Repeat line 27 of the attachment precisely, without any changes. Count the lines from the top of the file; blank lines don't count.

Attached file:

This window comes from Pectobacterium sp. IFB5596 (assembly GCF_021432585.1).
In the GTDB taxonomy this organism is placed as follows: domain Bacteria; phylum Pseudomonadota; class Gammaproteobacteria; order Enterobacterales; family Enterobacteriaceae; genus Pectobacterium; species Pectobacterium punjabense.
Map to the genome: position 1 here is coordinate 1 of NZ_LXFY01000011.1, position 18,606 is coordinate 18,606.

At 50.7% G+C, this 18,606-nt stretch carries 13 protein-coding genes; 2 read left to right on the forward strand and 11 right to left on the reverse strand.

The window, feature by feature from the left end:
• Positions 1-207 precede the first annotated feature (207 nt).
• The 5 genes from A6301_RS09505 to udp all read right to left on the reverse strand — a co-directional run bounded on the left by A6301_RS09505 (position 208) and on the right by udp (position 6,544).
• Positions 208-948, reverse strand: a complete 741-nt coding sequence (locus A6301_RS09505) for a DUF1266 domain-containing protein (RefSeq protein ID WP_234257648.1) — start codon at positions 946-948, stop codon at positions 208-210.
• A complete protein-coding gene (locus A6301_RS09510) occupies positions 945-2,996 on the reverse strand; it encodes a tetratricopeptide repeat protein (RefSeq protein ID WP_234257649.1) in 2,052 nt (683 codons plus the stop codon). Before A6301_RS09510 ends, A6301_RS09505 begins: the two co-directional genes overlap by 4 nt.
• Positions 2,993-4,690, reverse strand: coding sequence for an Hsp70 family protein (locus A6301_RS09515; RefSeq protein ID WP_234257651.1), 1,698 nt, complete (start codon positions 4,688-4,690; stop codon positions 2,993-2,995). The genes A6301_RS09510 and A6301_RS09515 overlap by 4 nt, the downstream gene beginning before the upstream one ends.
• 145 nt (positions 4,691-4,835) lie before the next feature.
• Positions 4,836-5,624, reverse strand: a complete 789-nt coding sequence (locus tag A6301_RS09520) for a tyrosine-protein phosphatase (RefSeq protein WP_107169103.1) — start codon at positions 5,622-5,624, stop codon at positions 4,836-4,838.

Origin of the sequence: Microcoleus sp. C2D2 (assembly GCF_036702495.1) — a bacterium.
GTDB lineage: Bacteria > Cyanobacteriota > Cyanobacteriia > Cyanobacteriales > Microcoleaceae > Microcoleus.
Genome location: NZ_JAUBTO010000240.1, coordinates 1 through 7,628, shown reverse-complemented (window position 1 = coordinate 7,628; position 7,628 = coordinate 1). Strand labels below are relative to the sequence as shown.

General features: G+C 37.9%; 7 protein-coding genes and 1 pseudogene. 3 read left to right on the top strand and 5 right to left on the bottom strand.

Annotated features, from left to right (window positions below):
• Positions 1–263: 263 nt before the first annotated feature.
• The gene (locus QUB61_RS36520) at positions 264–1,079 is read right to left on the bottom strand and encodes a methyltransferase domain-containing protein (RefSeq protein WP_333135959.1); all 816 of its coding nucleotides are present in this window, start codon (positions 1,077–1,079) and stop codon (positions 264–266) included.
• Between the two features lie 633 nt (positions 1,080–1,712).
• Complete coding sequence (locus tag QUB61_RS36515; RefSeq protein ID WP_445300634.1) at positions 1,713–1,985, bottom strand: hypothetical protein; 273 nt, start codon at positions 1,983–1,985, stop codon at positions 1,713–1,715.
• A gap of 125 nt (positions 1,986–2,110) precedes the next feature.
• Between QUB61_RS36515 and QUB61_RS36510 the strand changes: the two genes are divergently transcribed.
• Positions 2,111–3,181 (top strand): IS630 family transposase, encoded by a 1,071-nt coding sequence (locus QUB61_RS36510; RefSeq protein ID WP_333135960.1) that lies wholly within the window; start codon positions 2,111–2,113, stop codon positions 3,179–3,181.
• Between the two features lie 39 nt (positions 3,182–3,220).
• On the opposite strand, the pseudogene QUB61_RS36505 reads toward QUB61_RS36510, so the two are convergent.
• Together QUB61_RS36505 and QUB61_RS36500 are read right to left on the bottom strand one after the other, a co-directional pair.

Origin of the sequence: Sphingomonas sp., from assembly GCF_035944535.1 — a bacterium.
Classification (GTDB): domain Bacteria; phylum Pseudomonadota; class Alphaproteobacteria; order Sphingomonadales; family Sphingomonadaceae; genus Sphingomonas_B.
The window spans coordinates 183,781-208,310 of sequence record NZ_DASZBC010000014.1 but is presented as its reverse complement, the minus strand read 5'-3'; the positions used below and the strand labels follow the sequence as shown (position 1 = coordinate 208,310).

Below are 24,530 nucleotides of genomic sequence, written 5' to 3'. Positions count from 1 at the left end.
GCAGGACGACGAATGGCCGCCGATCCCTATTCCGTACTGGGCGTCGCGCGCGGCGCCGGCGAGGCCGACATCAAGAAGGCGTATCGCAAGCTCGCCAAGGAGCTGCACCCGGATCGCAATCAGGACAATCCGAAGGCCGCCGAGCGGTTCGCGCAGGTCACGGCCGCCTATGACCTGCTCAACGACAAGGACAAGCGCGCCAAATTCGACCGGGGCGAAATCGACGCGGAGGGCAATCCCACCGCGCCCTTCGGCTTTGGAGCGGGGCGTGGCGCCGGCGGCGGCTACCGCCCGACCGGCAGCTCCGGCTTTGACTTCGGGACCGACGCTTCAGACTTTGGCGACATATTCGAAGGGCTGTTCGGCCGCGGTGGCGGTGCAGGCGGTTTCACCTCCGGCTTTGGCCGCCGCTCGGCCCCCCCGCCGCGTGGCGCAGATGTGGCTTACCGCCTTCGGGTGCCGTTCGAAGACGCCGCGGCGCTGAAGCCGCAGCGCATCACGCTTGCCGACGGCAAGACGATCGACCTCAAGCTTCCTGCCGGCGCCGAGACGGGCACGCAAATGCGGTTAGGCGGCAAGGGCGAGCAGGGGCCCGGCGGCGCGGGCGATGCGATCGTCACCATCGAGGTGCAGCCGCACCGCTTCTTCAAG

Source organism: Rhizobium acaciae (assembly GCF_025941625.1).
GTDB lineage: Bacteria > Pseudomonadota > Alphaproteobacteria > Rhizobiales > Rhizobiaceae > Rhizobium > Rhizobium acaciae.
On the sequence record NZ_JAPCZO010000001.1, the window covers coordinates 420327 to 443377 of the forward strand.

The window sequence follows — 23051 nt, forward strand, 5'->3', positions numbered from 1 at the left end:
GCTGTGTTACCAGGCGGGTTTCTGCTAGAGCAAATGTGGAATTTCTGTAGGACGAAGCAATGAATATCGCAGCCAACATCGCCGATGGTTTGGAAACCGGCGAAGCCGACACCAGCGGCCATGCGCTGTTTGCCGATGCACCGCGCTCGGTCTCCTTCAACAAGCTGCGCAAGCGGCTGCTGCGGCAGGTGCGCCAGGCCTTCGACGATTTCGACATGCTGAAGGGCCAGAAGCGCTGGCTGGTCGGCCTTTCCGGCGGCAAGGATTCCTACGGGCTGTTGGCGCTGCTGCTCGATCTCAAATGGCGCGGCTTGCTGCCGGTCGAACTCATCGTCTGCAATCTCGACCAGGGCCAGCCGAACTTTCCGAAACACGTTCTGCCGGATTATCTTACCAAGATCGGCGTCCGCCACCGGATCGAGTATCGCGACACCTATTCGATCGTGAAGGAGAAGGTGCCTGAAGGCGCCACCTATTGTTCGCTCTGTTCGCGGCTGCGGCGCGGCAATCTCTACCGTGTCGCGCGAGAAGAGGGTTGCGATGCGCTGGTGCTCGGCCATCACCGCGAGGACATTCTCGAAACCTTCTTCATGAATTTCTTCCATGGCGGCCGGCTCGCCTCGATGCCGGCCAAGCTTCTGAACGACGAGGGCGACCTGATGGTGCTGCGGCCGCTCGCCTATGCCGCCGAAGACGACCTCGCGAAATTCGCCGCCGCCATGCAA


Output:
• Together QUB61_RS36505 and QUB61_RS36500 are read right to left on the bottom strand one after the other, a co-directional pair.